# Biblatex: Filter out cloned entry from bibliography iff source entry also appears

In my custom biblatex style, I have some bibliography entries that use the related field in such a way that the related entry should appear in the bibliography. This is achieved by setting relatedoptions = {dataonly,skipbib=false}.

It is also possible for the related entry to be cited directly in the same document.

In this case, the entry will appear twice in the bibliography: once for the actual entry and once for the cloned entry created by the related field.

How can I filter out one of these duplicate entries without the end-user having to worry about what they cite and make manual adjustments?

In the following MWE, the list of references in both sections should be the same (matching the Cite b only list of references):

\documentclass{article}
\usepackage{filecontents}
\begin{filecontents}{\jobname.bib}
@book{a,
author = {Name, A. N.},
title = {A Book}
}
@book{b,
author = {Name, Another},
title = {A Different Book},
related = {a},
relatedstring = {Related Book:},
relatedoptions = {dataonly,skipbib=false}
}
\end{filecontents}
\usepackage[style=verbose]{biblatex}
\usepackage{parskip}
\begin{document}
\section*{Cite a and b}
\cite{a}\par\cite{b}
\printbibliography
\vspace{1cm}
\section*{Cite b only}
\newrefsection
\cite{b}
\printbibliography
\end{document}


I consider this a biber bug which is fixed in 2.6 DEV (which I can't currently upload but will update here when done). I think skipbib/skipbiblist should always be forced on a related clone if a related clone is also directly cited.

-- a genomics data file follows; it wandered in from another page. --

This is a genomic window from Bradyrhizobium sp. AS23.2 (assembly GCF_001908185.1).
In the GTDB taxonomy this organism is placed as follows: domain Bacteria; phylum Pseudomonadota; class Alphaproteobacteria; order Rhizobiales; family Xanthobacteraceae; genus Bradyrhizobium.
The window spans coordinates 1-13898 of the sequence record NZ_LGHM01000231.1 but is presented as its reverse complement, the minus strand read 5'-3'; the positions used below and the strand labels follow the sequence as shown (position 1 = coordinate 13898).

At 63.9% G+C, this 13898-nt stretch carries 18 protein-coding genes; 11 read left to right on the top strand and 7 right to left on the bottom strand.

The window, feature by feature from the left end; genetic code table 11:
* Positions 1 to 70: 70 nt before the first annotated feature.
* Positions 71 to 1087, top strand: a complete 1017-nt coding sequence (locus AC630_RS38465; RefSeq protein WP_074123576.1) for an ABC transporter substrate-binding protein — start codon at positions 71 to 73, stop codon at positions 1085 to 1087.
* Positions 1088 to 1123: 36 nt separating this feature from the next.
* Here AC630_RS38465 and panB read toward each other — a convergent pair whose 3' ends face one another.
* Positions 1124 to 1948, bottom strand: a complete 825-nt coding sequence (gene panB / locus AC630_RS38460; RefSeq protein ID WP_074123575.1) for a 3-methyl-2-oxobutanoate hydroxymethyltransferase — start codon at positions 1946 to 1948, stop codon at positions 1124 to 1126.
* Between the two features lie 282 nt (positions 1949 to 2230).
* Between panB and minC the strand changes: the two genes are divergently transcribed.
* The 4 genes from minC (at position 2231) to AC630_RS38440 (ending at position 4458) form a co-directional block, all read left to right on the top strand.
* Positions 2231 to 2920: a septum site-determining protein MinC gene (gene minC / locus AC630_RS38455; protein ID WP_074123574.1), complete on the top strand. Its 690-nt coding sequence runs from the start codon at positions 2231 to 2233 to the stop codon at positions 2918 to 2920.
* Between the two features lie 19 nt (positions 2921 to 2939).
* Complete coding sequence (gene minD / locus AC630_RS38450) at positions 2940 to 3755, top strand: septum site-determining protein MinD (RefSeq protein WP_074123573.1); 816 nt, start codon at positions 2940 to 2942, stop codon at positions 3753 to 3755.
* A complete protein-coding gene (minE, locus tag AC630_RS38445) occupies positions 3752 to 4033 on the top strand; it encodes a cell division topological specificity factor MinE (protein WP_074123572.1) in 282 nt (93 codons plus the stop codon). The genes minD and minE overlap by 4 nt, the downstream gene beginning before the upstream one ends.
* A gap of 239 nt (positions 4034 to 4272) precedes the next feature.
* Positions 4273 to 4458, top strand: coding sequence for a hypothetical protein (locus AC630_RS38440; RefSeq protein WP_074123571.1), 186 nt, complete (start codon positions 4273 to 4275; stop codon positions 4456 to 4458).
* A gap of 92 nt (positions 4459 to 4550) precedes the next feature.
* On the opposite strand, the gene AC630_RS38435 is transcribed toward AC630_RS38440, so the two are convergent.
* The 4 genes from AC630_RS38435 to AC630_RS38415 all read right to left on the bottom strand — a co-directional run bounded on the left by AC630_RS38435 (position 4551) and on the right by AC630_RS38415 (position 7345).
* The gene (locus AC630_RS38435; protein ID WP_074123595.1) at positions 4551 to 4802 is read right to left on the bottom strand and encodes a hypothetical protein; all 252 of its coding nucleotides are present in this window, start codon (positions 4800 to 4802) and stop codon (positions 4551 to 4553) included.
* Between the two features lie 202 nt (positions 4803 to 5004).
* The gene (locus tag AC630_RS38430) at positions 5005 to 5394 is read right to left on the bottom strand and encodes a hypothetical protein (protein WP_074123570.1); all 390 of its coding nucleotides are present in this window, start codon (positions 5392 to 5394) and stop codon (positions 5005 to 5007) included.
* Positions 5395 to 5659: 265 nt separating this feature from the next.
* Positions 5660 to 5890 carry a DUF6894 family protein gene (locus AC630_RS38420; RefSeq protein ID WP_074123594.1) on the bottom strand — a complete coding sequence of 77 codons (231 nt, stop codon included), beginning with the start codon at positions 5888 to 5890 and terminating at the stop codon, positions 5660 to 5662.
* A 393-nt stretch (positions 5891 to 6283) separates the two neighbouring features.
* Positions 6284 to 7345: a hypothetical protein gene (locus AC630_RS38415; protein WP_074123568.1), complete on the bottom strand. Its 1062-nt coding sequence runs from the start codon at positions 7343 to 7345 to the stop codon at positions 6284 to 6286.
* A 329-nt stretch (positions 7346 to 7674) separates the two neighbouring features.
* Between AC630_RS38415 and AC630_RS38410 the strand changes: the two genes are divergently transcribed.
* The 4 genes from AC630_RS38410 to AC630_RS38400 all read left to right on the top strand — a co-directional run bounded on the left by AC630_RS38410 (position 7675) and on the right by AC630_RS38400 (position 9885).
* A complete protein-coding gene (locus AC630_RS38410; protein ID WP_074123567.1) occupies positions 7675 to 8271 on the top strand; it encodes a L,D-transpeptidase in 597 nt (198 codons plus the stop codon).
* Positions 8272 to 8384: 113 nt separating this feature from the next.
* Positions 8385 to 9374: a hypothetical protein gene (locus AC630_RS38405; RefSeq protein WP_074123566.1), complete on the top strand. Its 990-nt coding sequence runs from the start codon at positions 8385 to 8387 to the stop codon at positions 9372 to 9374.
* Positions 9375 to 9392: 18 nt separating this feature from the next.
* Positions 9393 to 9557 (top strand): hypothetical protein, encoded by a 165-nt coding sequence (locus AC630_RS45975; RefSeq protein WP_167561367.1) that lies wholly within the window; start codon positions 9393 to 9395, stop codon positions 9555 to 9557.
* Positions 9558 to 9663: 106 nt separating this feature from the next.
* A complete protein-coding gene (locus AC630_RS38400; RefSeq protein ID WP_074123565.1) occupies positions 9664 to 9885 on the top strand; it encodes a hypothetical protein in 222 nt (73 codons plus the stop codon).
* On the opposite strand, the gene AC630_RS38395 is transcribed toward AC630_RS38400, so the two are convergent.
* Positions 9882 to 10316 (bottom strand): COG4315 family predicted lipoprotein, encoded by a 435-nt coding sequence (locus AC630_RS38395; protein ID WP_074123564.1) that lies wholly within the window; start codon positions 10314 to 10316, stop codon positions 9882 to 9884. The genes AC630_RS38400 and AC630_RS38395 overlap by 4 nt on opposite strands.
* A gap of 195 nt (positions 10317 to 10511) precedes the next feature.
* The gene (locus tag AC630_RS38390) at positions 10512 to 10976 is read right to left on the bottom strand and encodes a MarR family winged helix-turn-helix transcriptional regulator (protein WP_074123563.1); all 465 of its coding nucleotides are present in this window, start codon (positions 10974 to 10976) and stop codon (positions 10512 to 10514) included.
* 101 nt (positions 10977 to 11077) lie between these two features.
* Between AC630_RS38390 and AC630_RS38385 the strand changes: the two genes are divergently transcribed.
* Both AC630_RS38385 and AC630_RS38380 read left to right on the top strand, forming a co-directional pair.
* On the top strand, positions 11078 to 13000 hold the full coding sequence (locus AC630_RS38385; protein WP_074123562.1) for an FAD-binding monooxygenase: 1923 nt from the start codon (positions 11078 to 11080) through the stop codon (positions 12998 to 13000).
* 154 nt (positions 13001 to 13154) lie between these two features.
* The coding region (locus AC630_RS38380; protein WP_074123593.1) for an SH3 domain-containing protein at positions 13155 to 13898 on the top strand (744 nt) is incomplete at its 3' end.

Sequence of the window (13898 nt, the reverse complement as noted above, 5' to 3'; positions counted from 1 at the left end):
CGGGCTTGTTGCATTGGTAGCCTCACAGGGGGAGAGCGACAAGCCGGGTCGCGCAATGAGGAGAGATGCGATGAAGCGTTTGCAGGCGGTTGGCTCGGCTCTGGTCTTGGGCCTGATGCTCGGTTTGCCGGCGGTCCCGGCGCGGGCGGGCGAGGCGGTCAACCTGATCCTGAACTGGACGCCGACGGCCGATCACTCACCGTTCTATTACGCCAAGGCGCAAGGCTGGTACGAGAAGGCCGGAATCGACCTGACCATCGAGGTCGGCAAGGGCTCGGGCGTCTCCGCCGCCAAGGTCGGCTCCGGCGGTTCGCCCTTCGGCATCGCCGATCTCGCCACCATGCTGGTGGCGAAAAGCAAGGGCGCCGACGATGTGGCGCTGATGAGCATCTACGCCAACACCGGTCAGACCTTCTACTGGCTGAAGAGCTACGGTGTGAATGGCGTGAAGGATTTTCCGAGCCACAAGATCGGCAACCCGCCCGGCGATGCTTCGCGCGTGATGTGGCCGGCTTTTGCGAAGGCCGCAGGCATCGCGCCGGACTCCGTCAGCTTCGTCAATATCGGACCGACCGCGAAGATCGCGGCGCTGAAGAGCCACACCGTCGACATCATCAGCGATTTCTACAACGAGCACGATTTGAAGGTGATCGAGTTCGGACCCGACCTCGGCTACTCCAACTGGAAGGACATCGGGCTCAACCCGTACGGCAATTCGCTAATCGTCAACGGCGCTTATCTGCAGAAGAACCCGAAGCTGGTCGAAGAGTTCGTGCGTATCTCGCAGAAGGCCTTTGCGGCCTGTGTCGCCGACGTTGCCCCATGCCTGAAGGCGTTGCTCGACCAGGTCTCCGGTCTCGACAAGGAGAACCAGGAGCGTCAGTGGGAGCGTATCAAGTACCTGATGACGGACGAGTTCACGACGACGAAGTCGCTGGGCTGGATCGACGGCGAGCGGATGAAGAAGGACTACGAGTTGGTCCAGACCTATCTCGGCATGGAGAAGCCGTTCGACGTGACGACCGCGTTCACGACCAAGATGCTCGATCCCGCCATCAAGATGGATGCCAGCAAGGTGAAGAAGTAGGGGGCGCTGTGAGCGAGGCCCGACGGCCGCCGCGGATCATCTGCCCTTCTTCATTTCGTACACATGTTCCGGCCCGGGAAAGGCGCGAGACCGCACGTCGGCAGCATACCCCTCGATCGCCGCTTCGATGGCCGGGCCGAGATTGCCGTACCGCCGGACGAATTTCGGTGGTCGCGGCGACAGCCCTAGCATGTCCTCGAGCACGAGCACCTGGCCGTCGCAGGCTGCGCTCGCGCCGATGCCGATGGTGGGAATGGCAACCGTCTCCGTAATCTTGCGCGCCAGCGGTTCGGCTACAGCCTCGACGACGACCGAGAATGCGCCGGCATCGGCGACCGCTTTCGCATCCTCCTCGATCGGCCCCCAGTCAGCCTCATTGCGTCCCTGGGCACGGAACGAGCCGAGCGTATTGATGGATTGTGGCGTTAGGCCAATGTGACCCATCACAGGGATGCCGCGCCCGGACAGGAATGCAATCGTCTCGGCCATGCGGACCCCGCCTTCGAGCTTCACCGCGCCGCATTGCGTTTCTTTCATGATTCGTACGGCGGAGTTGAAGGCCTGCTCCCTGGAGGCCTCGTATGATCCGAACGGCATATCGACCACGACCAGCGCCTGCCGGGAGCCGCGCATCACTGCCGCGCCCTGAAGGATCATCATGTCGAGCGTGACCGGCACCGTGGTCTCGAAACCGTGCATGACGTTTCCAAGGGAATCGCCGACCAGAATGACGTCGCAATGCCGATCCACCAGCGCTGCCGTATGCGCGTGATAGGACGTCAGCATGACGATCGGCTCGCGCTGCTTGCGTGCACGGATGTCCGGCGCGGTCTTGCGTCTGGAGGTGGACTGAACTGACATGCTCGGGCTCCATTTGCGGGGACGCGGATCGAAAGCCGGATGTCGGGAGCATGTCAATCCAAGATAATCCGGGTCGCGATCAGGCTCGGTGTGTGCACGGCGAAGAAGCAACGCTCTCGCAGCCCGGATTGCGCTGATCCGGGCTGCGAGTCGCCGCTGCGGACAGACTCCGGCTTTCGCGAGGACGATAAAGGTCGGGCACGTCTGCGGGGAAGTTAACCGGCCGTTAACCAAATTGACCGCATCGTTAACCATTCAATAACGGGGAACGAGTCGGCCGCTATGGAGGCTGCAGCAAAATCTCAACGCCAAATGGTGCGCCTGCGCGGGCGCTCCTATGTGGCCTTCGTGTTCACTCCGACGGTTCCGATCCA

• PLK, you're a champ! I've never known a developer to be so willing and quick to add features and fix things. Works perfectly with my MWE above. – David Purton May 18 '16 at 13:00
• Actually, this has introduced a regression. I'll open an issue on github. – David Purton May 18 '16 at 13:51
• – David Purton May 18 '16 at 14:05
• Please try now, also 2.6 DEV binaries are uploaded with the fix. Regression tests are in place for this too now. – PLK May 18 '16 at 18:03

Sigh. Always answering my own questions.

Here's a way that works. I can use \defbibcheck to check cloned entries against real entries. It's easy to make this check happen by default by redefining \printbibliography. It needs something similar to work with the list of shorthands.

Any better suggestions?

\documentclass{article}
\usepackage{filecontents}
\begin{filecontents}{\jobname.bib}
@book{a,
author = {Name, A. N.},
title = {A Book}
}
@book{b,
author = {Name, Another},
title = {A Different Book},
related = {a},
relatedstring = {Related Book:},
relatedoptions = {dataonly,skipbib=false}
}
\end{filecontents}
\usepackage[style=verbose]{biblatex}
\usepackage{parskip}
\pagestyle{empty}
\defbibcheck{uniqueclones}{%
\iffieldundef{clonesourcekey}
{\ifcsdef{sbl@entrykey@\therefsection\strfield{entrykey}}
{\skipentry}
{\savefieldcs{entrykey}{sbl@entrykey@\therefsection\strfield{entrykey}}}}
{\ifcsdef{sbl@entrykey@\therefsection\strfield{clonesourcekey}}
{\skipentry}
{\savefieldcs{clonesourcekey}{sbl@entrykey@\therefsection\strfield{clonesourcekey}}}}}
\begin{document}
\section*{Cite a and b}
\cite{a}\par\cite{b}
\printbibliography[check=uniqueclones]
\vspace{1cm}
\section*{Cite b only}
\newrefsection
\cite{b}
\printbibliography[check=uniqueclones]
\end{document}

• "Sigh. Always answering my own questions." Sure, but without the question there just would be no answer :-) I have experienced this myself a couple of times: Stating the question, carefully crafting the MWE, and so on appears to start some background process in your brain that – sometimes – brings up the answer. Thanks for sharing it with us! – Daniel May 18 '16 at 8:42